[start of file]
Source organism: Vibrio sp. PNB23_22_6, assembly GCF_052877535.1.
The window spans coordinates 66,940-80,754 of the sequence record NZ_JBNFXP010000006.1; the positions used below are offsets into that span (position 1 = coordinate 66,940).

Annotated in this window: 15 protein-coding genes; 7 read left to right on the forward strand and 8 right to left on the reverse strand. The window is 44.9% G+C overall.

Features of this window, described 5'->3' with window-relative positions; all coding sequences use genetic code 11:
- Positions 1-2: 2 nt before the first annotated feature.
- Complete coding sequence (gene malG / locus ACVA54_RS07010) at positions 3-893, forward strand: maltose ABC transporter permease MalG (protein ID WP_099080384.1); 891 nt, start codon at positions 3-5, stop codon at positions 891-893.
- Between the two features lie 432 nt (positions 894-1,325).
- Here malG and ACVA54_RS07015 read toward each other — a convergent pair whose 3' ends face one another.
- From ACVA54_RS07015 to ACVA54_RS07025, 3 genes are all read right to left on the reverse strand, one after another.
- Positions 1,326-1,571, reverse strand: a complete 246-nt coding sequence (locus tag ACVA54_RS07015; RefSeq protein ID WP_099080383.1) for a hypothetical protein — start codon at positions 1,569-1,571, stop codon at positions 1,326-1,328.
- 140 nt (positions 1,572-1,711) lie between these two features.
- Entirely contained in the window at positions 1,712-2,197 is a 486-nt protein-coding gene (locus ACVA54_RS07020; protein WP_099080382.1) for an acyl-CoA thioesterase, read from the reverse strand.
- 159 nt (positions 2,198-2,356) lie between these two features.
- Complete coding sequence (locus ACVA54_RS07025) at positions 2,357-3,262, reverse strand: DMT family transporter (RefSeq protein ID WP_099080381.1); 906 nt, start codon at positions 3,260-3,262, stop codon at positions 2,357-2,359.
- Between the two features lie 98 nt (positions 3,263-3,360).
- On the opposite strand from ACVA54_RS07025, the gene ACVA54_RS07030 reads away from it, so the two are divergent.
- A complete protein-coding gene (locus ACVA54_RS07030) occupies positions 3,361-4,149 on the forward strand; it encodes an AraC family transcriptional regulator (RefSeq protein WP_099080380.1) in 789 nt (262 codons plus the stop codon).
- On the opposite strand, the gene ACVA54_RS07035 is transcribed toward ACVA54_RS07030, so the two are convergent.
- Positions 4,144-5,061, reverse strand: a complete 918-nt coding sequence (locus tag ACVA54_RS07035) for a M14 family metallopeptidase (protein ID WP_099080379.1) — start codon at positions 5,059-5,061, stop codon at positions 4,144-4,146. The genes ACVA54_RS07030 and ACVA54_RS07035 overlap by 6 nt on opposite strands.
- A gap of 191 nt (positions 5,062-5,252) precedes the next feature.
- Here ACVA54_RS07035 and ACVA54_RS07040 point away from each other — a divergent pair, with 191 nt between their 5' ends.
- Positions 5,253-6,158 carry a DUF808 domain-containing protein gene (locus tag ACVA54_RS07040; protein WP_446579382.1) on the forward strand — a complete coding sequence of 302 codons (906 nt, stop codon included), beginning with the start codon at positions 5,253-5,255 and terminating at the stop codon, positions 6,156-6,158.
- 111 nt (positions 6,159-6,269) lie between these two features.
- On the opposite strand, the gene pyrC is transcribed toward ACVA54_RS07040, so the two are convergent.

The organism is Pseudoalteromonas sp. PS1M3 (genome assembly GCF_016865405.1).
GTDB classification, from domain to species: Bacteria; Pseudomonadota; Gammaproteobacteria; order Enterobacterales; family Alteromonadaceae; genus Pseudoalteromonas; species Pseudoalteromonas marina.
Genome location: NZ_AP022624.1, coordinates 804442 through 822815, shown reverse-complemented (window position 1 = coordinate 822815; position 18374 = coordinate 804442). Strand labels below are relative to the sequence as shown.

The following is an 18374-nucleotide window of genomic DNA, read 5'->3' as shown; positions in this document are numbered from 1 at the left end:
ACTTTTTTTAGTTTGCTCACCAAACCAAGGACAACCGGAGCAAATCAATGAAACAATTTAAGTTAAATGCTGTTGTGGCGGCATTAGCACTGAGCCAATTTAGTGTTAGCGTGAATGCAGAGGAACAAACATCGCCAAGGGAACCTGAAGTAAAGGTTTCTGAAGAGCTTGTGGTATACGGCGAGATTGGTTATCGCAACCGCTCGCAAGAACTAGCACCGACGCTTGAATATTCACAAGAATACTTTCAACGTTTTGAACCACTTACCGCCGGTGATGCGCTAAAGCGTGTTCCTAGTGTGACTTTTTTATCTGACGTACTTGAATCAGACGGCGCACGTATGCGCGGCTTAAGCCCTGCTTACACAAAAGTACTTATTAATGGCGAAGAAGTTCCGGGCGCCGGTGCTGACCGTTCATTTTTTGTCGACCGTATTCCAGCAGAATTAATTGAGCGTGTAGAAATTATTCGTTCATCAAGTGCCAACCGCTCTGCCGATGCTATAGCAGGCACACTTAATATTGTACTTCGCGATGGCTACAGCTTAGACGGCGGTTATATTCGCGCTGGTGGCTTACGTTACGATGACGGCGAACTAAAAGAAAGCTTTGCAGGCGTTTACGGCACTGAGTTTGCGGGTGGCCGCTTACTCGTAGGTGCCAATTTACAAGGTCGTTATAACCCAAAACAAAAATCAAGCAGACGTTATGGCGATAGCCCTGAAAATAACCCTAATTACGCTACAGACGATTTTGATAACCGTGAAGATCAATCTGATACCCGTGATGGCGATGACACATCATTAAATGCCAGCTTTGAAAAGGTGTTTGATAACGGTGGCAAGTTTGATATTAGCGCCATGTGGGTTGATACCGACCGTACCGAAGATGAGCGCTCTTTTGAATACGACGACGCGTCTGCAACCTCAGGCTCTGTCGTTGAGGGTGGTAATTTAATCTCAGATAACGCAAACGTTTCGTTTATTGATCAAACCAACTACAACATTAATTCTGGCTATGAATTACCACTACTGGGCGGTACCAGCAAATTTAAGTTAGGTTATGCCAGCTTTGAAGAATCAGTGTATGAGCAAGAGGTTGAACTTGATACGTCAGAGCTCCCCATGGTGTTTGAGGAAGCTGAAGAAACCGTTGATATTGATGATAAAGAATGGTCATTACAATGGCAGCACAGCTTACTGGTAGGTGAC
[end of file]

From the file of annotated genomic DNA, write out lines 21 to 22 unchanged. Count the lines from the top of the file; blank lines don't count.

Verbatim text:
- Here ACVA54_RS07035 and ACVA54_RS07040 point away from each other — a divergent pair, with 191 nt between their 5' ends.
- Positions 5,253-6,158 carry a DUF808 domain-containing protein gene (locus tag ACVA54_RS07040; protein WP_446579382.1) on the forward strand — a complete coding sequence of 302 codons (906 nt, stop codon included), beginning with the start codon at positions 5,253-5,255 and terminating at the stop codon, positions 6,156-6,158.